A demonstration in support of George Gavriel, an artist and teacher at a state high school who has come under fire after releasing some of his latest paintings on social media, took place on Friday afternoon in front of the education ministry in Nicosia.
Some of his works are religion-themed with one depicting a naked Jesus and another a dog urinating on the archbishop.
The paintings have been branded inappropriate and, as a result, the government has already launched a disciplinary inquiry on his work.
Around 250 people wearing masks, took part in the demonstration, with placards, and united in what they consider to be “an affront to the basic human right of freedom of expression in Cyprus.”
“What has happened to Gavriel is outrageous for a democratic country,” said Maria, a teacher from Nicosia who participated in the demonstration.
“What we are witnessing is a clear failure to separate matters of state from matters of the church, a trend that is sadly more and more common with the current government.”
Heavy criticism was also directed at Education Minister Prodromos Prodromou, who according to another demonstrator, Loucas, a fine arts student at the University of Nicosia, “has failed to fulfil his role in an impartial and detached attitude.”
“Sometimes we forget how backwards Cyprus still is in such matters,” he said.
“Prodromou has apparently forgotten that he is not just the education minister but also the minister of culture, which should prompt him to encourage critical thinking and not to act as a mouthpiece for the government and the church.”
The Cyprus Chamber of Fine Arts (Ekate) has also expressed its support to Gavriel, after it released a statement on Friday calling the reaction to his works “an unacceptable attitude of the state regarding the freedom of expression.”
“It is sad to see that in a modern and democratic country we still witness such behaviours.
“Gavriel is a hard-working and devoted teacher, who has dedicated his life to passing on to his students the love for art. On top of that he promoted several activities and competitions among artists and students and supported every colleague who ever needed his help,” the statement said.
Moreover, Ekate argued that the government’s attitude denotes a complete disregard for freedom of expression.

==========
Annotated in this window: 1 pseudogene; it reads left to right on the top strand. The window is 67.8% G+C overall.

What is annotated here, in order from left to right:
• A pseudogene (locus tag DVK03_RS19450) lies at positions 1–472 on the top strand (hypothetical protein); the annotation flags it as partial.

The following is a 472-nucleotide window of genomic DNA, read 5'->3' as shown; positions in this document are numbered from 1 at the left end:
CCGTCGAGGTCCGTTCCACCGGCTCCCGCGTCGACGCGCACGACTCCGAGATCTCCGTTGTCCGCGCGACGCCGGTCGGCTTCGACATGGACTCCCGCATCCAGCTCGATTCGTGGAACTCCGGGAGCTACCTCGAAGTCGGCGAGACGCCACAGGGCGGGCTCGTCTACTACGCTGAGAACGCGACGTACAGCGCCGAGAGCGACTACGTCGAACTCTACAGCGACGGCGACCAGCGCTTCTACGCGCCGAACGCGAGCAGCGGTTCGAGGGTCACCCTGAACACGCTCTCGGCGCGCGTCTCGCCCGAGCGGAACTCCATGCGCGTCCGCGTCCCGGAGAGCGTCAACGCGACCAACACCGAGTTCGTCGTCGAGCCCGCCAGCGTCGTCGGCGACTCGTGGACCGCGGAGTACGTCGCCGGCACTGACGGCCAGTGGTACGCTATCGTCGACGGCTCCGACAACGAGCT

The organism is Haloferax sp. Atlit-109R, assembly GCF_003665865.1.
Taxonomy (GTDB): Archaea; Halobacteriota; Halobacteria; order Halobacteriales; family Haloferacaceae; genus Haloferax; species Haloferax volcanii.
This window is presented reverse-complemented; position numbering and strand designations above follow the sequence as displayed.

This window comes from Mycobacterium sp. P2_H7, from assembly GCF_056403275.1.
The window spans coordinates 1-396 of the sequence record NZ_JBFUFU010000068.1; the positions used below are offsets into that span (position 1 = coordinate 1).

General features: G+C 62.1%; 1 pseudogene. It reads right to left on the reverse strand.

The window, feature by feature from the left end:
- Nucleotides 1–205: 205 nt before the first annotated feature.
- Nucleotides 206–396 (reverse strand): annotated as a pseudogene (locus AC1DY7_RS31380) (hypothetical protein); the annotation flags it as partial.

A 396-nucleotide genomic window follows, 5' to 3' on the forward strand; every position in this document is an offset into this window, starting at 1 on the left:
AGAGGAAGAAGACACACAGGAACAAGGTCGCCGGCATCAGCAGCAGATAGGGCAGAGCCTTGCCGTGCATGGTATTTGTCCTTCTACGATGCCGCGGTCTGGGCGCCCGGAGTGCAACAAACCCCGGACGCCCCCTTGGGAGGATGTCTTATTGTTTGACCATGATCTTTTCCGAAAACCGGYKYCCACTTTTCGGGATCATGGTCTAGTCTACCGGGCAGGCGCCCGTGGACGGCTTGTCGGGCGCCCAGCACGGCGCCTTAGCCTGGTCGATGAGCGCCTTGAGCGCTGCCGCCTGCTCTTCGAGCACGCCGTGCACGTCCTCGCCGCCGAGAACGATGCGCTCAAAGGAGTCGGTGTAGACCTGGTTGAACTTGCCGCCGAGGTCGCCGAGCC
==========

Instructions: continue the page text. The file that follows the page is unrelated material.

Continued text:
“Freedom of expression is a basic human right and an essential element of art. Therefore, it is disturbing to see how voices are being silence and art is being censored,” the statement concluded.
However, not everyone agree with the demonstrators and with Ekate’s point of view regarding the matter.
Archbishop Chrysostomos II sent a letter to Prodromou claiming Gavriel “no longer deserves to educate students in Cyprus.”
In the letter, the archbishop assured Prodromou that “the Church’s intention is not to censor or restrict anyone’s freedom of expression.”
“However, in this case, the artist has far exceeded the limits of exercising his rights due to the vicious way he portrayed our Lord Jesus Christ. He has offended the sacred feelings of our people.”
“It is completely unacceptable to insult God in a country when Christian values are so deeply rooted within the community. That is why we humbly believe that Gavriel should resign from his job as it is impossible for him to continue working as a teacher,” the letter concluded.
On the same wavelength of the archbishop was the Commissioner for Administration and the Protection of Human Rights Maria Stylianou-Lottides, who said on Friday that the teacher “exceeded the limits to which freedom of expression is subject by law, and infringed the rights of others through his art.”
“Because of his unique role of both teacher and artist, Gavriel has failed to take into account the impact of his work, using Christ to shock, provoke and anger a considerable amount of people in Cyprus,” she said.